NEW YORK (AdAge.com) -- In India, thousands of consumers are going from tweeting to bubbling.
Is Voice-Based Bubbly the New Twitter?
A hot new social-networking service dubbed Bubbly, which is essentially a voice-based Twitter, is quickly gaining popularity among Indians. And thanks to Bollywood celebs being early adopters, Bubbly is growing virally and with virtually zero marketing spend.
Bubbly is the brainchild of 5-year-old mobile and social app firm Bubble Motion, which is based in Silicon Valley and Singapore. Its first product was BubbleTalk, a person-to-person voice-messaging service that, instead of SMS, sends mobile audio messages and has about 100 million users now.
According to Bubble Motion's CEO Tom Clayton, after devoting time to BubbleTalk and other mobile voice-messaging services, "along came the social-media boom and we started to play with a lot of social-media applications." That led to the idea of audio messages going not just to one person, but to a much larger audience of followers.
In rolling out Bubbly, Mr. Clayton plans to skip North America and Europe and focus on fast-growing, mobile-savvy markets such as India, Japan and Brazil.
Here's how Bubbly works: Anyone can sign up to follow a friend, family member or favorite celebrity or brand. Posting messages and following is free, and once a new message has been recorded and sent out, users get an alert. If they choose to listen, they pay for the airtime.
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Most messages are less than 30 seconds long, and there is currently a cap of one minute.
To post on Bubbly, a user dials a short code, like *7, records a message and hangs up. To listen, tap in another code, like *2. It works on any handheld device, and messages can be posted to Bubbly while still withholding phone numbers for privacy.
Bubbly hasn't launched officially, but the service saw an estimated 500,000 users in about four weeks after some of Bollywood's biggest stars started using it, including Aamir Khan and Kareena Kapoor, who were talking about it ahead of the premiere of their hit film "Three Idiots" (which recently swept India's Filmfare Awards). "It's personal and it's easier for a celeb" to connect with their fans using Bubbly rather than a web-based service in which an agent or PR firm might be writing messages, said Mr. Clayton.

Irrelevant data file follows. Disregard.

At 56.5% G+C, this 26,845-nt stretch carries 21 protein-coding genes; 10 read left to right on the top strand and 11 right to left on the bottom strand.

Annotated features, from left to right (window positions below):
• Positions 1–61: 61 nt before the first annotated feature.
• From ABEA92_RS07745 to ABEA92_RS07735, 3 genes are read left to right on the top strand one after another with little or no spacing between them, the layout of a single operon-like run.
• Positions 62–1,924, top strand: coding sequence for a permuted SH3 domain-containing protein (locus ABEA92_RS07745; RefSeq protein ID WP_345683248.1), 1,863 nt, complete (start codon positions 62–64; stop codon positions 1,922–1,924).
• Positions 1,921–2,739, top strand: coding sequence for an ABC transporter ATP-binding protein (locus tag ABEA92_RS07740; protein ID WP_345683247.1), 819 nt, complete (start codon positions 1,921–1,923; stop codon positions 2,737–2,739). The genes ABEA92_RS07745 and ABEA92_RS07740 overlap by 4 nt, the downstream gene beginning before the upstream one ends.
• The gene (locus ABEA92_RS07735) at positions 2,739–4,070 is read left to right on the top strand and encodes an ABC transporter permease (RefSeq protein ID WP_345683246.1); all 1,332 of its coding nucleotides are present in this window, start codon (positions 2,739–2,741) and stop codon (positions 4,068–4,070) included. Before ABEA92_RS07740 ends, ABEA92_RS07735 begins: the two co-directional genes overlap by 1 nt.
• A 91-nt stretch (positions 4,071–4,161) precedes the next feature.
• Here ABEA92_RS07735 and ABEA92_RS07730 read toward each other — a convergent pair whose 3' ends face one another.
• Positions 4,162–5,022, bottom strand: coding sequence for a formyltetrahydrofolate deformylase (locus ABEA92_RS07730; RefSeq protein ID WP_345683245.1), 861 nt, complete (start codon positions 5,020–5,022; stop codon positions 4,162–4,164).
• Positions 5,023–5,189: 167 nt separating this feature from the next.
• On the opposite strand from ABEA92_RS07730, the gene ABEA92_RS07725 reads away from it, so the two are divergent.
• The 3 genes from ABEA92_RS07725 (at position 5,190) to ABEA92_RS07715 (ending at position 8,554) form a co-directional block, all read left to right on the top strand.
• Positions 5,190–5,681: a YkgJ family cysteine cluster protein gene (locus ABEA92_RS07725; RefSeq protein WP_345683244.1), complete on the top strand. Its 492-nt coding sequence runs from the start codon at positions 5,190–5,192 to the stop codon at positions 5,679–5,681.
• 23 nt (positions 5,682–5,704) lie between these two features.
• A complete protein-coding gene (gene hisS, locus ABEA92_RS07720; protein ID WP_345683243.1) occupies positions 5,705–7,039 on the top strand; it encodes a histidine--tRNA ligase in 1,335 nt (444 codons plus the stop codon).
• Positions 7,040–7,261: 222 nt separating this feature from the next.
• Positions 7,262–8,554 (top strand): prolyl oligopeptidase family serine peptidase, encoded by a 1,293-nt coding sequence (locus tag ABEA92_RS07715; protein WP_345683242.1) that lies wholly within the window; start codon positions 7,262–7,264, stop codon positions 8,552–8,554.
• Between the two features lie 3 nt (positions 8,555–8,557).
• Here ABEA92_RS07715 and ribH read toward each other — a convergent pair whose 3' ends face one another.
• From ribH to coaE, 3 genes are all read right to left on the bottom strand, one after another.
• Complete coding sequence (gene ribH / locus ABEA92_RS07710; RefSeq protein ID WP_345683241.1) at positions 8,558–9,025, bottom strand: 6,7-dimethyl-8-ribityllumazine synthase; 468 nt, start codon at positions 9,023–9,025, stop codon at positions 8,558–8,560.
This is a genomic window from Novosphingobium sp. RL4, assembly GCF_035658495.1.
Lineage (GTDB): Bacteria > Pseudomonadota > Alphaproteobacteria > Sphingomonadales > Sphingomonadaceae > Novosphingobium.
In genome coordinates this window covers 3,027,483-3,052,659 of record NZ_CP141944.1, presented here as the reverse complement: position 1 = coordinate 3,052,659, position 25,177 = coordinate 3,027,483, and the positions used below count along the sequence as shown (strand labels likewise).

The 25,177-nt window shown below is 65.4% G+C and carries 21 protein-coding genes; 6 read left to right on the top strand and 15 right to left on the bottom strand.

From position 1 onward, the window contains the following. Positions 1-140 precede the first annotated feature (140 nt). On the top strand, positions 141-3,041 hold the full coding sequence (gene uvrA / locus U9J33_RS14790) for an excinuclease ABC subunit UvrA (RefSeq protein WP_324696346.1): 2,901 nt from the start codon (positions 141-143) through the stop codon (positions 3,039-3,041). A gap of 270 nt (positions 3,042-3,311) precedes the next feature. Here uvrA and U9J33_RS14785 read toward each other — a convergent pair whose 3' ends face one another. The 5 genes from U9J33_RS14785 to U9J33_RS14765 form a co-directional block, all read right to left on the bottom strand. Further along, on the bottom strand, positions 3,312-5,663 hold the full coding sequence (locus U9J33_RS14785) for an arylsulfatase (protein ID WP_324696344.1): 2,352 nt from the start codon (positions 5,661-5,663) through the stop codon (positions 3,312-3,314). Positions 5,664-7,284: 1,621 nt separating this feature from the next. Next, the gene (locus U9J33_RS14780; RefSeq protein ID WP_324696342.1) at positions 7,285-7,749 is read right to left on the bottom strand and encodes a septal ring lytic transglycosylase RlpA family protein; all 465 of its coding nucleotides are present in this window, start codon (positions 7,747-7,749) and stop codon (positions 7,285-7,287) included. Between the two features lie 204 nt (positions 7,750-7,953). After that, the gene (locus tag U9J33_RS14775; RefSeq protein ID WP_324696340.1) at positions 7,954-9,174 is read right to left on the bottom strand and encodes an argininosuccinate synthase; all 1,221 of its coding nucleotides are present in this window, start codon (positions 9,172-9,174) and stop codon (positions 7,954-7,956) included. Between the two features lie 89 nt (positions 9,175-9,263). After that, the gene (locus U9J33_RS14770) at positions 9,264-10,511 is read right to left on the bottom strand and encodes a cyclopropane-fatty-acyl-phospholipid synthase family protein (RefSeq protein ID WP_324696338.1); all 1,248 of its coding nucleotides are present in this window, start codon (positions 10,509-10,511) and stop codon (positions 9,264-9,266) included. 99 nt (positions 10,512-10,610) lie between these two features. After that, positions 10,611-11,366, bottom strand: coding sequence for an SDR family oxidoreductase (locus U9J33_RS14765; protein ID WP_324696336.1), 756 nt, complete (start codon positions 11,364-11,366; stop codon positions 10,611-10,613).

Media networks in India are showing signs of interest too; the first major media brand to sign on there is the BBC, which is experimenting with the service as a way of disseminating breaking news (listen to audio clip below, in Hindi). And other networks are in talks to potentially follow suit.
Bubbly's business model is based on its revenue-sharing partnerships with telecoms. In India, that includes two giants, Reliance Communications and Bharti Airtel.
In a country where many have access to cellphones but far fewer to the web, this type of mobile blogging service seems to make sense. By some estimates, India has the fastest-growing population of mobile phone users in the world as cellphone operators add millions of new customers each month. By 2012, India may have 650 million cellphone users.
To use Bubbly for brand engagement and promotion, a celebrity spokesperson could record messages about brands or send a "bubble" from the set of a forthcoming movie to build buzz. Brands themselves can also bubble short radio-like ads over cellphones, although it's up to users to opt in.
Bubbly has been beta-tested in places such as Egypt, where BMW bubbled a promotion to visitors to a retail location, and Citigroup used it to send out ads and Vodafone to deliver the latest ringtone.
But Mr. Clayton said Bubbly is targeting five major global markets -- India, Japan, the Philippines, Indonesia and Brazil -- because they all offer large, mobile-savvy populations whose telecoms and cellphone users are "also open to cool, new innovative stuff." A web component may have a role in the launch of Bubbly in Japan, but in most markets the focus will remain on a mobile-only version of Bubbly for now.
And while the mobile operators Bubbly partners with might tout the service in their own ad campaigns, traditional advertising isn't on Bubble Motion's agenda anytime soon. Part of the company's goal, and the mission of its VP-marketing and product management, David Still, is to "grow to hundreds of millions of users through viral and word-of-mouth marketing with very little, if any, marketing spend," said Mr. Clayton. "In each country we have a different strategy, but a lot of it is around entertainment and sports [celebrities]."